Mindfulness Practices for Anxiety

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This article is written by Trishna Patnaik. Previously a corporate professional, she found her true calling in painting. Trishna is now a full-time professional painter based in Mumbai, as well as an art therapist and healer.

In a world full of doing, doing, and only doing, it is vital to take a moment to just breathe, to just be.

What is mindfulness?

Mindfulness means being aware of what is going on inside and outside of us, moment by moment.

An important part of mindfulness is about reconnecting with our bodies and the sensations they may experience. This means waking up to the sights, sounds, smells, and tastes of the present moment. 

It is about allowing ourselves to see the present moment distinctly. When we effectively start doing that, it can positively change the way we see ourselves, and of course, our lives.

If you want to conquer the anxiety of life, live in the moment, live in the breath.

The present moment is not necessarily a place of rest. Mindfulness Meditation can put us in touch with our stresses and anxiety, and that is why it can be so helpful. 

Anxiety is our body’s way of saying that it is experiencing too much stress all at once. This can tend to happen to the best of us. 

I have personally been dealing with anxiety for a long time now. It does not affect me to the core. However, it does stay in the back of my mind, affecting my productivity, effectiveness, and concentration levels at times. 

Mindfulness helps me calm down to a great extent by enhancing my concentration and lets me be in the present moment.

I channel my anxiety by exploring these tips; you can try the same out too:



Notice that ‘you are’ everyday

Even as we go about our daily lives, we can notice the sensations of things, the food we eat, the air moving past the body as we walk. All of this may sound very small, but it has a huge power to interrupt the autopilot mode we set for ourselves day-to-day, and can definitely give us new perspectives on life.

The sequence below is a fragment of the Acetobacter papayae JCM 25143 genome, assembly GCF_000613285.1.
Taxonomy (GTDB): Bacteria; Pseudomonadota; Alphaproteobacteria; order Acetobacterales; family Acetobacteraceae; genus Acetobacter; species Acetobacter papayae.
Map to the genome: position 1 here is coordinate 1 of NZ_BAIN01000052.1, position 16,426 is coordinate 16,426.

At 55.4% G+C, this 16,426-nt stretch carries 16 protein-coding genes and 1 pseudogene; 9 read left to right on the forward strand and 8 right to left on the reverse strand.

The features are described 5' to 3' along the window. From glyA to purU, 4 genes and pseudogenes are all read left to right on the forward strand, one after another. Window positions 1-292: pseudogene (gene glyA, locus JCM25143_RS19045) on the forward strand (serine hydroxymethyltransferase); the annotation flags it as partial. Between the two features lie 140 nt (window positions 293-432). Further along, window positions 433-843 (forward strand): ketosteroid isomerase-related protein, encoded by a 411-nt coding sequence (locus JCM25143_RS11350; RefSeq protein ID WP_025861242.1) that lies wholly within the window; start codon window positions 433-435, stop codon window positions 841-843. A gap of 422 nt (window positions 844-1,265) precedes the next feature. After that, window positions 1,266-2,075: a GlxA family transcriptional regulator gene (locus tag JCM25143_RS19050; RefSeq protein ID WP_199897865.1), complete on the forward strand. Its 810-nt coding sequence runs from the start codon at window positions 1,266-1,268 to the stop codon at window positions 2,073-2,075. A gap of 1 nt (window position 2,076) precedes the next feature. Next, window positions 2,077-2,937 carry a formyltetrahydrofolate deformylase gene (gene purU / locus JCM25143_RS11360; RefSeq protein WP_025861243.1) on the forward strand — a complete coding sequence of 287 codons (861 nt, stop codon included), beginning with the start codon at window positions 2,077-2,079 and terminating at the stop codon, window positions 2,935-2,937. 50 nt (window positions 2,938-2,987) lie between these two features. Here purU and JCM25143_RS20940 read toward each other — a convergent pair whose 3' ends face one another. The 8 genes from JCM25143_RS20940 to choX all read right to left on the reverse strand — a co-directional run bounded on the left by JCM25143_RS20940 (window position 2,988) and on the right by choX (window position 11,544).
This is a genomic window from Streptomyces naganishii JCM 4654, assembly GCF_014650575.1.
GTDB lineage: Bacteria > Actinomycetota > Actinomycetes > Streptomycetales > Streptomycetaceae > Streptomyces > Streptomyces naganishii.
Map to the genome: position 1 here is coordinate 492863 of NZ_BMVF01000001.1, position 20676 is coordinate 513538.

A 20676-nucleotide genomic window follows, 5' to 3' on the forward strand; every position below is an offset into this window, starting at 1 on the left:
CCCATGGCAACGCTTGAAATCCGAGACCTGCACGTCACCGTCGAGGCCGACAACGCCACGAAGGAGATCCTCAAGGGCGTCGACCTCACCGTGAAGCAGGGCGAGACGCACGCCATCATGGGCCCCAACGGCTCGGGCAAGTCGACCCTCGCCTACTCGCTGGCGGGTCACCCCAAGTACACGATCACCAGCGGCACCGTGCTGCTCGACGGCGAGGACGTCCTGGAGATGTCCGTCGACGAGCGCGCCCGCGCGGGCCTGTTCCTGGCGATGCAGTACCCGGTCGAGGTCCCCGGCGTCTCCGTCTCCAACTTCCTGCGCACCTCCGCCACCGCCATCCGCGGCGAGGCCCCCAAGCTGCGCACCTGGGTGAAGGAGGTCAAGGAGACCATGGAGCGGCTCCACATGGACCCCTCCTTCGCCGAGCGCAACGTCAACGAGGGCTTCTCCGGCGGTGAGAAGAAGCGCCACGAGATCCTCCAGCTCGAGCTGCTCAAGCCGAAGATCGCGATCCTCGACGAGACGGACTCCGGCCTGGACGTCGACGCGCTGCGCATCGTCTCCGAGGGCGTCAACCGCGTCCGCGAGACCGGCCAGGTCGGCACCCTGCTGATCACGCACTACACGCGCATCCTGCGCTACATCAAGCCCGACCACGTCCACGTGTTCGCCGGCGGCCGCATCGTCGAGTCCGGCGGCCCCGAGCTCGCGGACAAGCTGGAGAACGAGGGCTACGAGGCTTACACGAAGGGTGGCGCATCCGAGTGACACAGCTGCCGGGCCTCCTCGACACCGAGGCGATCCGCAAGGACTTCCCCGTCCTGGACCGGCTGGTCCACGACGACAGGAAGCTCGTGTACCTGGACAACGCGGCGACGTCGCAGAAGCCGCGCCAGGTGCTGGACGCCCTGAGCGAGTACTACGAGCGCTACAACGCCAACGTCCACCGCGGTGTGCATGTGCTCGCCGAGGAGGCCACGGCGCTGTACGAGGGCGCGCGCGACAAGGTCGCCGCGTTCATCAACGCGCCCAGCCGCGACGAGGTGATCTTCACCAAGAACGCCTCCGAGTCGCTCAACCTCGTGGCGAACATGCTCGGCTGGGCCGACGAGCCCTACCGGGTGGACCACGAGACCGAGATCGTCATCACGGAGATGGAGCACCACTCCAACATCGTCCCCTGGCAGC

Try something new

Trying new things, such as sitting in a different seat during meetings or even going somewhere new for lunch, can help you notice the world in a new way.

Keep a watch on your thoughts

Some people find it very difficult to practice mindfulness. As soon as they stop what they are doing a lot of thoughts and worries crowd in. It might be useful to learn that mindfulness is not about making these thoughts go away, but rather about viewing them as co-occurring mental events.

Name your thoughts and feelings

To develop awareness towards reoccurring thoughts and feelings, some people find it helpful to silently name them.

Free yourself as much as you can from the past and future

You can practice mindfulness anywhere you like, but it can be especially helpful to take a mindful approach if you realize that, for several minutes, you have been trapped in reliving your past problems or pre-living your future worries. 

I hope the above tips help you gain some perspective, and you gauge a positive experience by living them.

Meditation Practice for Anxiety

Start with 5 minutes and then gradually increase your time frame.

1.) Open your attention to the present moment. 

Bring attention to any thoughts, feelings or sensations in the body. Watch them from one moment to the next.

2.) Focus on your breath.

Concentrate and center your breath to one region of the body—the breath of the belly, or the chest, or even the nostrils, and keep that in your focus.

3.) Bring attention to your body.

Become fully aware of any sensations in the body and your breathing pattern.

As you work through these three rhythmic movements, with a smile on your face, your mindfulness practice can flourish.




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